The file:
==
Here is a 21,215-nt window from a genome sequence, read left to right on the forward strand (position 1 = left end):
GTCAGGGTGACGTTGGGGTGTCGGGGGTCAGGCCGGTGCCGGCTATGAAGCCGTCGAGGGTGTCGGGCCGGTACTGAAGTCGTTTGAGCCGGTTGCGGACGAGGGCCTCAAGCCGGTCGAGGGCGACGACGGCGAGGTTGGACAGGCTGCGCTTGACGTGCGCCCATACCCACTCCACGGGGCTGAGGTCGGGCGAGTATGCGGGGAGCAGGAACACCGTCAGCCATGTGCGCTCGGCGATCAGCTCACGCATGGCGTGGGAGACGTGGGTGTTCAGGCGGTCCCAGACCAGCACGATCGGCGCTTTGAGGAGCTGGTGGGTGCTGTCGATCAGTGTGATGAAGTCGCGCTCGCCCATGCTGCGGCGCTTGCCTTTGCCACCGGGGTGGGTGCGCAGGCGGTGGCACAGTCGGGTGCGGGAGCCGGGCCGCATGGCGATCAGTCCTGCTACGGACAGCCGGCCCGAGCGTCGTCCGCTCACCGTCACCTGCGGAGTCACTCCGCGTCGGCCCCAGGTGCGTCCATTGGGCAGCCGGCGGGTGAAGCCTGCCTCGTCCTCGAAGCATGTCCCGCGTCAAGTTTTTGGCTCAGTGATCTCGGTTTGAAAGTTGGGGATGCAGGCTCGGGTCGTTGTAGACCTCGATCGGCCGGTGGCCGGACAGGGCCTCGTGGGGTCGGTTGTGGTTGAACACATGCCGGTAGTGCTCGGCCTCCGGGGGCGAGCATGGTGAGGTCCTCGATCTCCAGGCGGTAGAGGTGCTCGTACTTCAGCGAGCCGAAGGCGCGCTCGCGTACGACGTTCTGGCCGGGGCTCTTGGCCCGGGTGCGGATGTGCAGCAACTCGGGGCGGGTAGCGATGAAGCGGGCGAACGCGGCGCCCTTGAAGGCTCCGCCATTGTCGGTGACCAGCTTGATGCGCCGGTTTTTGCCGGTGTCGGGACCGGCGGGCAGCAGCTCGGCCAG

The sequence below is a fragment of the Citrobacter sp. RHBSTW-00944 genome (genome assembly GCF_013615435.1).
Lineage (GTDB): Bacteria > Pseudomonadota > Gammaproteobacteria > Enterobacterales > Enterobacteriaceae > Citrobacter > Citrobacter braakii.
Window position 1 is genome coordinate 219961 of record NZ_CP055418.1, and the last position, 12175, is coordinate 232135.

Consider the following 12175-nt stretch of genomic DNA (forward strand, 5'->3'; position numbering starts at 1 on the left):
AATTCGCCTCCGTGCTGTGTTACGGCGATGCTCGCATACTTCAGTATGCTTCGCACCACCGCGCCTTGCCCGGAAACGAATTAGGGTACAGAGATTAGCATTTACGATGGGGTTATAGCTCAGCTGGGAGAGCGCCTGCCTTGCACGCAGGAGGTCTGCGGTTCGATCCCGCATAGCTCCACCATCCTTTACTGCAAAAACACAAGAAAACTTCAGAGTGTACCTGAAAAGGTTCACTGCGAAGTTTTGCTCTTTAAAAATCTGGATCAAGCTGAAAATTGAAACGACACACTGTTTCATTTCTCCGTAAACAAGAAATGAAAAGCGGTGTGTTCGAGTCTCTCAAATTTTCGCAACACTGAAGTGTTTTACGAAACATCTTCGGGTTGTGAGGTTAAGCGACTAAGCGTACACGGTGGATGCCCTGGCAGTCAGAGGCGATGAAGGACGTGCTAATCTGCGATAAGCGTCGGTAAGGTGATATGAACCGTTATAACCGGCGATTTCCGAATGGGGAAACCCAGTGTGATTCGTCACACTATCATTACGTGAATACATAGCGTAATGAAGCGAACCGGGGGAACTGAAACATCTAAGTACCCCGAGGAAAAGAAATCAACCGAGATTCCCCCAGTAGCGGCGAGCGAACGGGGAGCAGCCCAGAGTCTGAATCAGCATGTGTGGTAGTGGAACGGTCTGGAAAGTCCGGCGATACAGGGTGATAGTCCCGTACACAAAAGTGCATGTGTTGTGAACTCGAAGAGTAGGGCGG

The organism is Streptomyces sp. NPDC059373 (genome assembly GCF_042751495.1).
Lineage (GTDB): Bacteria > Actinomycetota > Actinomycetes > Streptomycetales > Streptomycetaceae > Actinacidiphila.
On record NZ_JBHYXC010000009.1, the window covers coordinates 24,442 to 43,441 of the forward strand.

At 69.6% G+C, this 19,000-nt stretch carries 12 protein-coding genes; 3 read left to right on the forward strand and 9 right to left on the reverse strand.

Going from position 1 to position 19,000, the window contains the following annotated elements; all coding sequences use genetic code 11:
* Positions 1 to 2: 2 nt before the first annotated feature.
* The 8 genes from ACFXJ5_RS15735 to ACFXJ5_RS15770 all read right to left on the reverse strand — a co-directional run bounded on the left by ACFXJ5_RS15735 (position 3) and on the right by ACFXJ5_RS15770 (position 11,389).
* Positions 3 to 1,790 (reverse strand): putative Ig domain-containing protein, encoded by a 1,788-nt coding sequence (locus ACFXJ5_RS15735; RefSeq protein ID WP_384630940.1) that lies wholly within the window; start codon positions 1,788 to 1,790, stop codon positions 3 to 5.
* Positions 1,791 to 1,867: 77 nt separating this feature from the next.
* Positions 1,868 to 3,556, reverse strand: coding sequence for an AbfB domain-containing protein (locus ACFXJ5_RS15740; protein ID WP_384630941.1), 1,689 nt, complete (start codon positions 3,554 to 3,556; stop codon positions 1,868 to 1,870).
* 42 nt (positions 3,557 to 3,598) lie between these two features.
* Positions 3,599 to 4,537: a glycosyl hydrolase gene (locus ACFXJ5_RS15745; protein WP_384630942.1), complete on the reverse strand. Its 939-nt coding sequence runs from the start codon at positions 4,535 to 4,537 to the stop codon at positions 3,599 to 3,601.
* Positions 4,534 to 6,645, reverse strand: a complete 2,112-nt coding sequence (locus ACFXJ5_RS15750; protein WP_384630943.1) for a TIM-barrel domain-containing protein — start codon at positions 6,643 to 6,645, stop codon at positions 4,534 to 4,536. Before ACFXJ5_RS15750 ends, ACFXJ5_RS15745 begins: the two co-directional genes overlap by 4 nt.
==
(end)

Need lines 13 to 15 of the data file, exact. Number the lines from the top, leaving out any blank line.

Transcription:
* Positions 1 to 2: 2 nt before the first annotated feature.
* The 8 genes from ACFXJ5_RS15735 to ACFXJ5_RS15770 all read right to left on the reverse strand — a co-directional run bounded on the left by ACFXJ5_RS15735 (position 3) and on the right by ACFXJ5_RS15770 (position 11,389).
* Positions 3 to 1,790 (reverse strand): putative Ig domain-containing protein, encoded by a 1,788-nt coding sequence (locus ACFXJ5_RS15735; RefSeq protein ID WP_384630940.1) that lies wholly within the window; start codon positions 1,788 to 1,790, stop codon positions 3 to 5.